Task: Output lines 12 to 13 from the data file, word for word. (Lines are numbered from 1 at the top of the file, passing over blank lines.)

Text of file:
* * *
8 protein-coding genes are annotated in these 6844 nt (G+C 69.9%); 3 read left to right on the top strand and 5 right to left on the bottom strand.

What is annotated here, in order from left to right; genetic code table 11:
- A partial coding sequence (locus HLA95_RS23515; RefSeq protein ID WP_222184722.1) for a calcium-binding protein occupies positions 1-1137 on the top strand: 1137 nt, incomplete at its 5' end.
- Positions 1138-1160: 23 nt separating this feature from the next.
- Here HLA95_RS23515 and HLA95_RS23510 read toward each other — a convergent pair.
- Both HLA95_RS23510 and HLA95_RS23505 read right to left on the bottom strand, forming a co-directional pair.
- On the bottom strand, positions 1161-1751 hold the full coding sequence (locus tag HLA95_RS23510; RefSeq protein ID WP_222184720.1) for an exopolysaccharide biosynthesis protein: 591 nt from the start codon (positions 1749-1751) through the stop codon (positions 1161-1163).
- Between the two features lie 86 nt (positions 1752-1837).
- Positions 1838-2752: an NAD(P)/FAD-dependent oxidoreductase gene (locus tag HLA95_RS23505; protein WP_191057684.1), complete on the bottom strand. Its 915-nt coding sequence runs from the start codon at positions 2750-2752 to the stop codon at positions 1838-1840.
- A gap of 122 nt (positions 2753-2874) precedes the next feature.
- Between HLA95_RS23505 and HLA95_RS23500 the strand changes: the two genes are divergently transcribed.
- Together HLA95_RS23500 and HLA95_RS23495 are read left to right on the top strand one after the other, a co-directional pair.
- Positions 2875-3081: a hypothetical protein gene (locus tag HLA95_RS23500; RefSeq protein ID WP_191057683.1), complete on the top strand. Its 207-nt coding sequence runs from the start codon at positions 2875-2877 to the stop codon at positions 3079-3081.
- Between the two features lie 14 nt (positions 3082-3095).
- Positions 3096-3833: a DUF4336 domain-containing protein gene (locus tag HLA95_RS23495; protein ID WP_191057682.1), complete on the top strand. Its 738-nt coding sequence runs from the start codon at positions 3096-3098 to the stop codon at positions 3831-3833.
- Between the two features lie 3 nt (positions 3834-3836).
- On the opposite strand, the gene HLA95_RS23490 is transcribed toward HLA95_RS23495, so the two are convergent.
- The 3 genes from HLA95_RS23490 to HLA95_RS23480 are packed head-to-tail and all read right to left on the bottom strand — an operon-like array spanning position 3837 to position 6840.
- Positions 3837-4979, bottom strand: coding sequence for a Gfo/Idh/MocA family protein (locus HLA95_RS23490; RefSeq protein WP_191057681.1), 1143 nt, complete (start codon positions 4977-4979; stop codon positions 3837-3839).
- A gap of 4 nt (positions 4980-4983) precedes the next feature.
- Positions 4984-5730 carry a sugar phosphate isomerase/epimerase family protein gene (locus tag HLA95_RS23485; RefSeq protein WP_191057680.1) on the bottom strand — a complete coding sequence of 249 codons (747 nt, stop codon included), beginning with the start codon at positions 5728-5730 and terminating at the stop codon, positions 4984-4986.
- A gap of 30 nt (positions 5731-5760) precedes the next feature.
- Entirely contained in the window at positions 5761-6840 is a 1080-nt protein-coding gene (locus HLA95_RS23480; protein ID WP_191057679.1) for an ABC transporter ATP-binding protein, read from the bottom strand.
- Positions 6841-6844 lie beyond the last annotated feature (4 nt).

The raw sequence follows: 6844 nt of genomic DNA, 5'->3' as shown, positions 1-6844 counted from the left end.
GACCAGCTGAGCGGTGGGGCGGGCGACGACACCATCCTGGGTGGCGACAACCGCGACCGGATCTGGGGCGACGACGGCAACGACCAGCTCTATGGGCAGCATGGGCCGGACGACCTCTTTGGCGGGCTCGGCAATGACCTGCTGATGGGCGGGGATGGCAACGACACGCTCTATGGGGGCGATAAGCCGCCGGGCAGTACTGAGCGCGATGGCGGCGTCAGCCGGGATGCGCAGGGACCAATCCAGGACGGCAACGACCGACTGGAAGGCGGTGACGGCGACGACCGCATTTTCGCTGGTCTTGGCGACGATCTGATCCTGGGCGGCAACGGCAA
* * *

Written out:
- Together HLA95_RS23500 and HLA95_RS23495 are read left to right on the top strand one after the other, a co-directional pair.
- Positions 2875-3081: a hypothetical protein gene (locus tag HLA95_RS23500; RefSeq protein ID WP_191057683.1), complete on the top strand. Its 207-nt coding sequence runs from the start codon at positions 2875-2877 to the stop codon at positions 3079-3081.